On New Year’s Day I wrote that the internet was opening up yet another avenue for golfers: the online video golf lesson.
I questioned the true value of such an experience as it lacks the instant feedback of one-on-one instruction and within two days I had received an invitation from WebGolfCoach to go through the process for myself.
I have finally done so.
WebGolfCoach is based in the U.K. They have three teaching pros involved and a customer can choose which pro he or she wants to use. Their bios are on the site and they have plenty of experience. My teaching pro was Garry Forrester who teaches at St. Andrews in Scotland. Not a bad place to start a lesson!
There were some steps I had to follow to get set up. First, I had to download the video software from WebGolfCoach’s site. They use V1 software which comes in two versions: basic, which is free and premium which costs you (all prices are in pounds sterling on the site).
I opted for the basic software which is just fine for most uses. It comes complete with the video of dozens of professional golf swings so there’s plenty to look at besides your own!
I’m fairly computer literate but the software is a little finicky to load. However, all was fine in the end.
My next step was to record my swing. I enrolled my teaching pro, Mark Greenwood, and off we went to a nearby golf dome here in Toronto.
Mark did the shooting. I used a tiny digital camera called The Flip. Very cute but the video quality could have been better. As it turned out, the digital recording was okay – but just.
WebGolfCoach’s site points out that the camera should be 6 megapixels or better. Follow that advice.
Anyway, Mark shot and I hit. The final step was uploading the video via the V1 software to Garry Forrester in Scotland. Here I had some niggling problems and issues with V1.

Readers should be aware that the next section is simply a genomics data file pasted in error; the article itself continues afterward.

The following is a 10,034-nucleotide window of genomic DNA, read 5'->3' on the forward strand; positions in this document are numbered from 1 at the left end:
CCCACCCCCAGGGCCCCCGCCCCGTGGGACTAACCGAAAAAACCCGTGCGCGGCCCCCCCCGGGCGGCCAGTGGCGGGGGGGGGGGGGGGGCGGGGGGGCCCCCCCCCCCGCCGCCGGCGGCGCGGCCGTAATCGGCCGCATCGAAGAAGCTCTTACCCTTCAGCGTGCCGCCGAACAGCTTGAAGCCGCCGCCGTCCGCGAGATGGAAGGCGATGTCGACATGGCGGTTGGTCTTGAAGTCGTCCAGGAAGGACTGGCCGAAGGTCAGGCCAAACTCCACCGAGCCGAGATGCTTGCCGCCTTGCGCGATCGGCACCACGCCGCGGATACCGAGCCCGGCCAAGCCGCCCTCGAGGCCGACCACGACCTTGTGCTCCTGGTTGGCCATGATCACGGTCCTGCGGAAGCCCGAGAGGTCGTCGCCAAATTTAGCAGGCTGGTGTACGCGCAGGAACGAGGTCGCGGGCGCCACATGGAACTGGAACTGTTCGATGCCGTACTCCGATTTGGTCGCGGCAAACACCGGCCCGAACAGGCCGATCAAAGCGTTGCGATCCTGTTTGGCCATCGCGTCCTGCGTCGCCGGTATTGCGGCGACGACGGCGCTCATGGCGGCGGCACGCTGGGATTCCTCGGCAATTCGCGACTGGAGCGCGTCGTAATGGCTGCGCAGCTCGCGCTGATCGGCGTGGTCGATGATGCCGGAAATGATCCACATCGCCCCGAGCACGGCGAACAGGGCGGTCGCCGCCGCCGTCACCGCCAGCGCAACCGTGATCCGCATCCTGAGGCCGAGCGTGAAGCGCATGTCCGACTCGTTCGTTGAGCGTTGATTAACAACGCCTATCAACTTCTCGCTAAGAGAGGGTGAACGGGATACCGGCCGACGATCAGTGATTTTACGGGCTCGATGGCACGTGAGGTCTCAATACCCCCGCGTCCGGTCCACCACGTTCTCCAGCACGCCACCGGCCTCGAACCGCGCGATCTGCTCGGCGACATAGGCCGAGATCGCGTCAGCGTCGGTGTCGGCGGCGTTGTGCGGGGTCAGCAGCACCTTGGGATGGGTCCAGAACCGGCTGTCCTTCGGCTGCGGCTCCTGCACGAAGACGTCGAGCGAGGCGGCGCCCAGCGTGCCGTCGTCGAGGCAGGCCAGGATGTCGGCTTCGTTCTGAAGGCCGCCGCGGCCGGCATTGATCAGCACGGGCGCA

Each video file you send via V1 cannot exceed 10 seconds in length. My camera shot in AVI files. V1 didn’t like that very much so when I tried to reduce the files to 10 second lengths and re-save them, I couldn’t. Fortunately, Mark had shot enough “takes” that I found two versions that were under 10 seconds each: a down-the-line view and a face-on view.
I successfully sent each of them off to Garry for his opinion.
Within two days, he had replied and his analysis was thorough and detailed. I saw things in my swing that surprised me; Garry saw them, too and offered clear explanation and advice – his voice accompanied my swing images along with the neat little computer lines drawn here and there to illustrate his points.
In short, I was impressed. The cost is very reasonable and it’s a great use of the internet and video software technology.
It really is long-distance learning but is it better than working side by side with a pro?
No. However, it’s not trying to be.
Keep in mind that there is an extra demand placed on anyone who uses these services.
You have to record your swing and the better you do that, the better the quality. Think about where you shoot your swing, the lighting, the background and, of course, the camera itself. You also need someone who knows how to shoot properly. Jerky hand-held video won’t work! Brace that camera and steady it!!
And you need some computer savvy. Not a lot but you do need to know how to upload video files from camera to computer and from computer to teaching pro. If you can’t get past the table of contents in Computing for Dummies, then this isn’t for you.
Finally, some thoughts on internet golf swing analysis.
WebGolfCoach is one of a number of companies offering this kind of teaching. How do you assess them?
I would suggest you assess them as you would any golf school: who are the instructors, what’s their experience, what are the initial points of contact like (is the company prompt in replying, polite, does it go the extra mile, etc.) and finally, of course, is the swing analysis clear and helpful?
When I apply these points to WebGolfCoach, my conclusion is these guys are genuine and they’re good.